The Monster TreeFriday, December 14, 2012
It has become painfully evident that the magic of Christmas almost all but disappears when you are an adult. For instance, when you are a child, you only notice the excitement and adventure, but never really know about the stress and extensive planning your parents suffered through to bring you that moment. Now that I am grown up and a mommy, I know that the magic comes from the parents. Pfft. Santa? He's got nothin' on me, dude!
Every year, my family waits with anticipation to go to the Christmas Tree Farm. In truth, it's a new tradition--starting the year Lucy was born. Now that my kids are a bit older and actually understand how to look forward to Christmas Tree Day, the excitement is contagious. This year, Teddy asked every day if it was time to go yet. Perhaps that most excited is my dad who got the tradition rolling. Little by little, we convince more of the family to go with us each year. And THIS year...my entire collection of siblings and their little families were going. It was going to be PERFECT!!!!!!
Not really. But almost.
My kids rode with grandpa and grandma. They made it a little ways down the road before my dad pulled to the side, jumped out, and started throwing up. In all my years, I've never seen my dad throw up. My kids, however, got a front row seat. Teddy, all wide-eyed, declared, "Well...papaw can barf!" It was kind of like Teddy was proud. Hey, he could barf too! Go figure!
So, sadly, my dad was delivered back home and the rest of us sojourned on. I tried to reconcile myself to the loss of my dad by saying that he was too sick to be sad that he wouldn't be coming with us. After all, I'd rather someone be puking their guts out than have them be sad. I mean, sadness is WAY worse! Right??? Or am I nuts?
I'm not nuts.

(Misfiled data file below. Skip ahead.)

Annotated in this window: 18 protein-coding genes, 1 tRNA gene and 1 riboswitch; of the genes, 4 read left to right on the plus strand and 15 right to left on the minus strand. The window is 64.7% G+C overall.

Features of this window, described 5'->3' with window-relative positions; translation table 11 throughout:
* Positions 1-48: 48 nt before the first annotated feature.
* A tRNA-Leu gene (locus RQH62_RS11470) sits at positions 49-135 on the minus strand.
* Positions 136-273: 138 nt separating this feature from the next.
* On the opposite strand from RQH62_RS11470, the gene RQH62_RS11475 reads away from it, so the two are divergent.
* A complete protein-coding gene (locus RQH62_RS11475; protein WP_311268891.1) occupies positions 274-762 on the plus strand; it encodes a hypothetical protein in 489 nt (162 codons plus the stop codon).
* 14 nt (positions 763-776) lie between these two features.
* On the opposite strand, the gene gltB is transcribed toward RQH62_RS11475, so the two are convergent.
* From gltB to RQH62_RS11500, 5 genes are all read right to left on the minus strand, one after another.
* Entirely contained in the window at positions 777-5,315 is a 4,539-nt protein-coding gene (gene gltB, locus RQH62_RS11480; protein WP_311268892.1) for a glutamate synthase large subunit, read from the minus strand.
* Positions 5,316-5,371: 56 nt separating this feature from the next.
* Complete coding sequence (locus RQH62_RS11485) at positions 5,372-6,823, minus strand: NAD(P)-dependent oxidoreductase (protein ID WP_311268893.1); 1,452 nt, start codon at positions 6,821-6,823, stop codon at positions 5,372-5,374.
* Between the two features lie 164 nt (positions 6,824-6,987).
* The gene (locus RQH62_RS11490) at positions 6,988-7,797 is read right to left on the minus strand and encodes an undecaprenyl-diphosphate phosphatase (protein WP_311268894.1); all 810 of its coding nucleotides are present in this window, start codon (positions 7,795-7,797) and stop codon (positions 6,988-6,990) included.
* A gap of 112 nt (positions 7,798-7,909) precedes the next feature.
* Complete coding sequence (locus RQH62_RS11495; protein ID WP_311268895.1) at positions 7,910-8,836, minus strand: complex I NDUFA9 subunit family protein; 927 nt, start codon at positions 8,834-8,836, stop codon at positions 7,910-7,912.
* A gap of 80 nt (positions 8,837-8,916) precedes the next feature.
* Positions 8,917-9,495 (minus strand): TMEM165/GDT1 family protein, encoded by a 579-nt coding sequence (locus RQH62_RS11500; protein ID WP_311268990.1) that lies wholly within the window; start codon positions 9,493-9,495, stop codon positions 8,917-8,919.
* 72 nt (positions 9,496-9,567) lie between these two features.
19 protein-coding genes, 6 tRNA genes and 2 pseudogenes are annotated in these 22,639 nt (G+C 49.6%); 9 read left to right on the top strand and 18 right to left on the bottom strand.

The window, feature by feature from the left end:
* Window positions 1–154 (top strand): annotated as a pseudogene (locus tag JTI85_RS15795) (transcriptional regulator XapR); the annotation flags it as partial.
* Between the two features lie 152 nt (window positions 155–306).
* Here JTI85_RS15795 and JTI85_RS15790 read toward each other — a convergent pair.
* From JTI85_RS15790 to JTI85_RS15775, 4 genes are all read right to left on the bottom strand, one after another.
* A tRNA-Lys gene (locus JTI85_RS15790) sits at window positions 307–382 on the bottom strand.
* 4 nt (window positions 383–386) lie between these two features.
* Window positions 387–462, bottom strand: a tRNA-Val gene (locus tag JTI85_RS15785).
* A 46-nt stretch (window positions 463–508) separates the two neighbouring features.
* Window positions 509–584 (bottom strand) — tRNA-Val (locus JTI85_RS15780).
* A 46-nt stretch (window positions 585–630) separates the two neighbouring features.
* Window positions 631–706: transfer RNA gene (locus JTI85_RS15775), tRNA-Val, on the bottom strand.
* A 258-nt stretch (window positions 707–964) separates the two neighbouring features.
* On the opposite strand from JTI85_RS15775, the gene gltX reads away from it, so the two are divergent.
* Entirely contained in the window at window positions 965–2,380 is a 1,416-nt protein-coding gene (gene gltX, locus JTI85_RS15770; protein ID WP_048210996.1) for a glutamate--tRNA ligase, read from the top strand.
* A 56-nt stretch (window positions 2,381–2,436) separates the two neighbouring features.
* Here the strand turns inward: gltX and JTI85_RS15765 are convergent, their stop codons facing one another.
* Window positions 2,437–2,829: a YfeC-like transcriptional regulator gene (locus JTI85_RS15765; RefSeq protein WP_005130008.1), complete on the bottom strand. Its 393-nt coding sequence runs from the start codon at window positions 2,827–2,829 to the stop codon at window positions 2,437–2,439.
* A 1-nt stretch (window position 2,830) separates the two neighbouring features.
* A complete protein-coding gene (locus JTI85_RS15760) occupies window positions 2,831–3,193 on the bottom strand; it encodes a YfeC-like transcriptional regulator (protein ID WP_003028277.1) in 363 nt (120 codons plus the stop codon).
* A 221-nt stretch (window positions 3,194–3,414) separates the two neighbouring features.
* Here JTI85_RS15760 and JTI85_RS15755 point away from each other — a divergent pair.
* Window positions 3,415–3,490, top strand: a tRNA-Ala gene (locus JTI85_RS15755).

In years past, the weather has been magical on Christmas Tree Day. One year, it snowed like a blizzard. We could hardly see as we traipsed through the rows of trees. There was lots of laughter; everyone was a kid that day. This year, after a long, hot summer with no rain, the farm was a bit sad to see. There were no trees! Even still, it was our special day. "Okay, Gia," you tell yourself. "Put on a smile and pretend this is the most amazing of all Christmas Tree Days. Do it! Just. Do. It."
There weren't a whole lot of trees to pick from. If you wanted to cut one yourself (which we did) then you had to cut a white pine. Roger was thrilled. He loves those the best. He wasn't, however, thrilled with how tough the trunk was to cut through. Big baby.
Everyone picked out the perfect tree. Teddy even pick out, and cut, his own. He was disappointed he couldn't find one that was EXACTLY the same size as him, but he made do. My brother cut an awesome tree, and then the entire top fell off. Bummer. But he found another...
On Christmas Tree Day, it doesn't matter that your anemia is making you feel like an 80 year-old woman. You smile, take pictures and have fun anyway. On Christmas Tree Day, it doesn't matter that your 6 year-old daughter is having a diva moment and crying over positively anything. You hold her close, whisper that she better straighten up or she's going to answer to Santa, and then kiss her cheek and tell her you love her (even if it's through gritted teeth). On Christmas Tree Day, you let the 4 year-old boy go nuts on sugar and caramel stuffed waffles (which, btw, are wicked!). On Christmas Tree Day, you go into the wreath barn and pick out the prettiest wreath to buy for you mom because she just bought mine and my siblings trees (which she does every year). On Christmas Tree Day, the nice woman in the wreath barn will make you smile when she tells you she loves and admires the guts it takes for a woman to rock a faux hawk....which I do. ;P
On Christmas Tree Day, you will smile in front of the tree you are about to fell (which is also tradition) and pose for the family picture. When you go back through the pictures and notice there isn't a single good, perfect shot...you will smile...because, well, that's your family.
All in all, the slightly tainted magic is worth the monster tree claiming most of my dining room. There isn't a single thing perfect in life....
Unless, perhaps, you try to look at it all through the eyes of children. That's when you see the magic once more.